Donald Trump won Michigan’s 16 electoral college votes by a margin of only 10,704 voters. It is a monumental problem during a recount when the margin is that small to throw out 847 votes in one precinct with another 610 precincts possibly facing the same fate.
In Michigan’s Rochester Hills precinct 11, on the outskirts of Detroit, the log book kept by poll workers counts 848 votes cast, but the ballot box contains only 847 votes. Because of that one missing ballot, the entire precinct’s votes must be thrown out of the recount.
According to the Detroit Free Press:
‘Mark Grebner, a longtime political consultant who’s studied Michigan elections for decades, said Michigan differs from other states when it comes to recount procedures.
‘Grebner said that the mismatch between the number of ballots in a box and the number in the poll book are most likely the sign of human error on the part of poll workers, who are supposed to reconcile the numbers before closing the precinct for the night. But that often happens after midnight, and poll workers have been on the job since dawn.’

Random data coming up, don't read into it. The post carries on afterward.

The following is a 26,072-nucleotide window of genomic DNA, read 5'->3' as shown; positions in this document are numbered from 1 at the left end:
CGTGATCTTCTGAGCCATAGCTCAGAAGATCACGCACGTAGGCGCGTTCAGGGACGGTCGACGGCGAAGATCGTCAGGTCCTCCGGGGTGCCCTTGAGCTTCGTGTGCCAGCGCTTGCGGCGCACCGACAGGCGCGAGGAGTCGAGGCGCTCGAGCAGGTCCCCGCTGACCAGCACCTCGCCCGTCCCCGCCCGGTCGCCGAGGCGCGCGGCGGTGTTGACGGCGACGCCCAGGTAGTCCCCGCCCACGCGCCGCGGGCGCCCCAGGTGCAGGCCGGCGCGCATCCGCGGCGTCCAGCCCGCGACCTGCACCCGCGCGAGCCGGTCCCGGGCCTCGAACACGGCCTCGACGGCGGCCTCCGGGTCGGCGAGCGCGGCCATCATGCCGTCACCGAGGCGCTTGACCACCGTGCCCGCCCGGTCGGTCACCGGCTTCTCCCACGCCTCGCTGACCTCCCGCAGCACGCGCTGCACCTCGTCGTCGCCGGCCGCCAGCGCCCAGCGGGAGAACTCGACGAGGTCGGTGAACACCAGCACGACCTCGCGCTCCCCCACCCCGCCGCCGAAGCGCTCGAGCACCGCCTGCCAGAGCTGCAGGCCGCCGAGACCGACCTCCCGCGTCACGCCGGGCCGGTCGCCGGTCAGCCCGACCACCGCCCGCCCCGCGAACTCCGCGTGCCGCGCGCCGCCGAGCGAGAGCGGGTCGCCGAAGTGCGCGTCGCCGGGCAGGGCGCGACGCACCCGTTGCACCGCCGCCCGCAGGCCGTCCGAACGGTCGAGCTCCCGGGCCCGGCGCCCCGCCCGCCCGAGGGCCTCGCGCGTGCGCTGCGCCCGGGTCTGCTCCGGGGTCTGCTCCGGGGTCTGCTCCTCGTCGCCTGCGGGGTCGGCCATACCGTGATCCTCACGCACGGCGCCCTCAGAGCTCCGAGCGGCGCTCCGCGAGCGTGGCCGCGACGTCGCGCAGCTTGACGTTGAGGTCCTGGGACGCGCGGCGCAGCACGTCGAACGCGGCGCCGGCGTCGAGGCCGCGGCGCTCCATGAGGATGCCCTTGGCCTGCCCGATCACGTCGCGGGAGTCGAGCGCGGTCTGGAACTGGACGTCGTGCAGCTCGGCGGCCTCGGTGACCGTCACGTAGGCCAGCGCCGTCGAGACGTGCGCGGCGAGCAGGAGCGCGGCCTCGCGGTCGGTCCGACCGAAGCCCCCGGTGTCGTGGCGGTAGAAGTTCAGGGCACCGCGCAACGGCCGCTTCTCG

Even 847 votes from one precinct don’t seem incredibly significant in a recount with 10,704 votes deciding the state’s choice of president…except that another 610 precincts, the majority of which are in Detroit, are likely to suffer the same fate. Even one missing vote in any given precinct means the entire precinct’s votes cannot be included in the recount.
Grebner expressed his deep frustration with this policy.
‘Michigan law is stupid on this point. It makes no sense, and it should be fixed. Other states don’t do this.’
The 610 precincts in which vote totals did not accurately reconcile are all in Wayne County, Michigan, a county in which President Barack Obama won 73.1 percent of the vote in 2012. Wayne County’s population is nearly 46 percent non-white, as compared to a state population of less than 20 percent non-white citizens.
In other words, the votes in a county with an extremely high percentage of non-white voters will more than likely not be counted in a process meant to ensure all voters that results were legitimate.
— marydunnfla (@marydunnfla) December 5, 2016
Is anyone else seeing a problem with this?
Featured image via Getty/Jeff Kowalsky